Home » Key Takeaways from MAU 2017: How Seemingly Small Things Drive Up Mobile App Revenue

Key Takeaways from MAU 2017: How Seemingly Small Things Drive Up Mobile App Revenue

Lisa Manthei
Lisa Manthei

All things mobile were on full display at Mobile Apps Unlocked 2017 in Las Vegas. Over 1,300 leaders, from more than 600 mobile brands, gathered at the Hard Rock Hotel and Casino to share their stories, news, and engagement stats. With mobile continuing to grow as a revenue channel, there was a lot to talk about, but one common theme centered around making mobile apps and push notifications more user-friendly.

With so many mobile apps out there, any edge you can get over your competition could be the difference between leading the pack, and being trampled by it. Even the slightest edge can drive up revenue. Some companies have found that edge through deep linking, and small but important changes to push notification copy; together, these two tactics can expedite the customer path to purchase. Here’s how.

Give App Users a Shortcut to the Content They Want

The number of clicks it takes a customer to get to your point of purchase impacts your bottom line, because the harder it is for the customer to give you their money, the more likely it is that they will change their mind and abandon the process. In the past, some mobile apps had to vie against the web, you were often taken to a website and then had to search for the place you thought your item of interest might be. However, the same could be true of an app, forcing you to launch the app first and then search through its menus. This may not be a problem if the app only has three or four items for sale, but it quickly becomes more complicated if there are hundreds, or even thousands, of items.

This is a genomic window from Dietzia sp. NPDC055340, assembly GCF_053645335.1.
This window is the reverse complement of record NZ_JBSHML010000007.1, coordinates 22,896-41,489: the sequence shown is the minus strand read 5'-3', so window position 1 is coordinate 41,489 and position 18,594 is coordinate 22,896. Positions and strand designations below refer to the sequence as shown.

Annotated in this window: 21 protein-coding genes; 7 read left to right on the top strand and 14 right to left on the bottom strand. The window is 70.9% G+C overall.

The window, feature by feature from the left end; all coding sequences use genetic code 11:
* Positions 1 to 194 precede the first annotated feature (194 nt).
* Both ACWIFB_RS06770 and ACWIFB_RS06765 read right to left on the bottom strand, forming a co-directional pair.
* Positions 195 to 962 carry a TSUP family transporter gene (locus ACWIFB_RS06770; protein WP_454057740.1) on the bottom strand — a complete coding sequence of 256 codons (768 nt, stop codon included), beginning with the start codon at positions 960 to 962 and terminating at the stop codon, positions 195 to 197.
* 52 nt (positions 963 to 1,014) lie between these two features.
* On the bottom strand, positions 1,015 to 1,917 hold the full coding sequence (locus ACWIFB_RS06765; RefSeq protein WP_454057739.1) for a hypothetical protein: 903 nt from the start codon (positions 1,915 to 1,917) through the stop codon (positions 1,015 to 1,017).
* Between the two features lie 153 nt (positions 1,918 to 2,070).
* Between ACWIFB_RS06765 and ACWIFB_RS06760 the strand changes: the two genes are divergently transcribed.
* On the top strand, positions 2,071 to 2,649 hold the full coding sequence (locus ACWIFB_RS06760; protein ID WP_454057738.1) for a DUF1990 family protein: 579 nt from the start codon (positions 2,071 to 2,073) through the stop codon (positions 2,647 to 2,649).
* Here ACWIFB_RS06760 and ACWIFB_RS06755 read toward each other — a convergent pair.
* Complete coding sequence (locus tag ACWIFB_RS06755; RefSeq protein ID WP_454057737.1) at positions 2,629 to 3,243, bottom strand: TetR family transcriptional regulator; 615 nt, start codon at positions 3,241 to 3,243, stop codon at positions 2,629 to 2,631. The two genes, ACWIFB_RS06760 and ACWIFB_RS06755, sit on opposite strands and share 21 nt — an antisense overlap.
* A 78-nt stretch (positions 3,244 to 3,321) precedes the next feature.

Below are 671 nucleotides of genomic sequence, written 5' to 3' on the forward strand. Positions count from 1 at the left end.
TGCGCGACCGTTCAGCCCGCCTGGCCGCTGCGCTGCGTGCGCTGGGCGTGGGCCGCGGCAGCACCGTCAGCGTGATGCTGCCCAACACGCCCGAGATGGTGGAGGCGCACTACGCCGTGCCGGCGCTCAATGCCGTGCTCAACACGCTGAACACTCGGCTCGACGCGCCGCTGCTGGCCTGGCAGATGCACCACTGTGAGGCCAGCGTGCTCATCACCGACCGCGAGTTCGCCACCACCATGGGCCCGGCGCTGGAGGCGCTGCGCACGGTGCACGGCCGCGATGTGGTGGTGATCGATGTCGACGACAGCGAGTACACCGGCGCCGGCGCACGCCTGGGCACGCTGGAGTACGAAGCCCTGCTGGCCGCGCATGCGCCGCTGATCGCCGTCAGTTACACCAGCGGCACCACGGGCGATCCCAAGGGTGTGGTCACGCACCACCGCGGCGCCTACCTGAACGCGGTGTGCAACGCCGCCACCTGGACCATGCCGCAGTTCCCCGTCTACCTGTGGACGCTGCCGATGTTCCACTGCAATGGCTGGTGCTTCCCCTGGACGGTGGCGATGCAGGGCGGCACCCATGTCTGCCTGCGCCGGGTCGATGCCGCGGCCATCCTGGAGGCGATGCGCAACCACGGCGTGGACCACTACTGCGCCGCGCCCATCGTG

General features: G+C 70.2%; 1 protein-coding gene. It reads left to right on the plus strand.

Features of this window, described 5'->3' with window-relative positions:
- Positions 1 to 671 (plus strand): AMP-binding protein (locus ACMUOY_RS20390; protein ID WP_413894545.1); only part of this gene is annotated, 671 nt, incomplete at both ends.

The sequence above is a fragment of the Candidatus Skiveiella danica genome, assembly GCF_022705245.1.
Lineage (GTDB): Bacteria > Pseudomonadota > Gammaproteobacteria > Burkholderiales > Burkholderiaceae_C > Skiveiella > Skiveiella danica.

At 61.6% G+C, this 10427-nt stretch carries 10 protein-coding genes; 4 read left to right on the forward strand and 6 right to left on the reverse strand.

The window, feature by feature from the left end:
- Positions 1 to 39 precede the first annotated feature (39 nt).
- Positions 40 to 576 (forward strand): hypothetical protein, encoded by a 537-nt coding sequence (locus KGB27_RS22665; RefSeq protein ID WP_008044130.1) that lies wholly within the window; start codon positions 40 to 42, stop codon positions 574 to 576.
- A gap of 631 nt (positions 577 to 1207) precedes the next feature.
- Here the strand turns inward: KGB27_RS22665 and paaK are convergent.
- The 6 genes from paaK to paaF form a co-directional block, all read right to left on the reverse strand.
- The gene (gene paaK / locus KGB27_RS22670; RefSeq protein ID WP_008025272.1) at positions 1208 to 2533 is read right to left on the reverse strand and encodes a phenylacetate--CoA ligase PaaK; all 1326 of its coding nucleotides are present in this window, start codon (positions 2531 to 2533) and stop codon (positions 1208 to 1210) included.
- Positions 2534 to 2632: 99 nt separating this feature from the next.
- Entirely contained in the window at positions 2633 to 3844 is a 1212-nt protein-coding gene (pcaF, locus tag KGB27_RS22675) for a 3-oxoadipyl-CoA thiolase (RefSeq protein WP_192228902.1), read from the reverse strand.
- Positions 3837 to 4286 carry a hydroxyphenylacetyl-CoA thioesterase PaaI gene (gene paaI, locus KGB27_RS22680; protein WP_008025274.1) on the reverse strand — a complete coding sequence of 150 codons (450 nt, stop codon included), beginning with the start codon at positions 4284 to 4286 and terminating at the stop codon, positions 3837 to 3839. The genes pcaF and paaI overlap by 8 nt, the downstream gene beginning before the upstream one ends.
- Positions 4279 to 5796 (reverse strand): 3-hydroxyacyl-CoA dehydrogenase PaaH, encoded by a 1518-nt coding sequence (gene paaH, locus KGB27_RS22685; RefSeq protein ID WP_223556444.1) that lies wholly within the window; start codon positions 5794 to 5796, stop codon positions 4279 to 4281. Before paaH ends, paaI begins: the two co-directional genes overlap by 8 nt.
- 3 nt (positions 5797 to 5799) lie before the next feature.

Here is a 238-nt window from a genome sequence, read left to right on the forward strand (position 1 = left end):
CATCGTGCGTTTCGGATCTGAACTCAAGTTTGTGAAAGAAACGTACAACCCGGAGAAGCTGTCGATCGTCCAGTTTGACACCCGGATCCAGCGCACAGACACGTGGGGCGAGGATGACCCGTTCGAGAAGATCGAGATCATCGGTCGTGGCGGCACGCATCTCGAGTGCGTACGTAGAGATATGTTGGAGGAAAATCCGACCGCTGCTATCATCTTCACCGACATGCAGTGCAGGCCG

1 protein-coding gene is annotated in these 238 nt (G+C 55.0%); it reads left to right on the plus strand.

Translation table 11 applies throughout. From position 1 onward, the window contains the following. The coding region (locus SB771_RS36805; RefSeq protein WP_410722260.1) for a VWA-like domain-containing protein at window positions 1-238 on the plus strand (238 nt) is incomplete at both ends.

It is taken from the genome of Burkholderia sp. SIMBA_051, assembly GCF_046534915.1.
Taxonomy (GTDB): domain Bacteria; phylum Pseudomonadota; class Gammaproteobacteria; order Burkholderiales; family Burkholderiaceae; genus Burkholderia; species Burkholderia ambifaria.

Deep linking solved that problem, and made mobile apps more customer-friendly. Now, when a customer finds an item to buy, instead of having to launch the app and search for the content, a deep link takes them directly to a specific relevant location within the app. For the marketer, this means you can target your customers with appropriate content and be sure that the deep link will take them to the right spot.

Here’s how it worked before deep linking:

  1. You search for a term in Google.
  2. The SERP lists a particular company that has the content you’re looking for in its mobile app.
  3. You have to switch from your browser and launch the company’s app, downloading the app first if you don’t already have it.
  4. Then you have to search for the term or content again within the app.

Here’s how the deep link shortcut works:

  1. You search for a term in Google.
  2. The SERP shows a company that has the content you need in its mobile app.
  3. If you have the mobile app installed, you then pick the in-app search result from the SERP, and go directly to an in-app view of the content.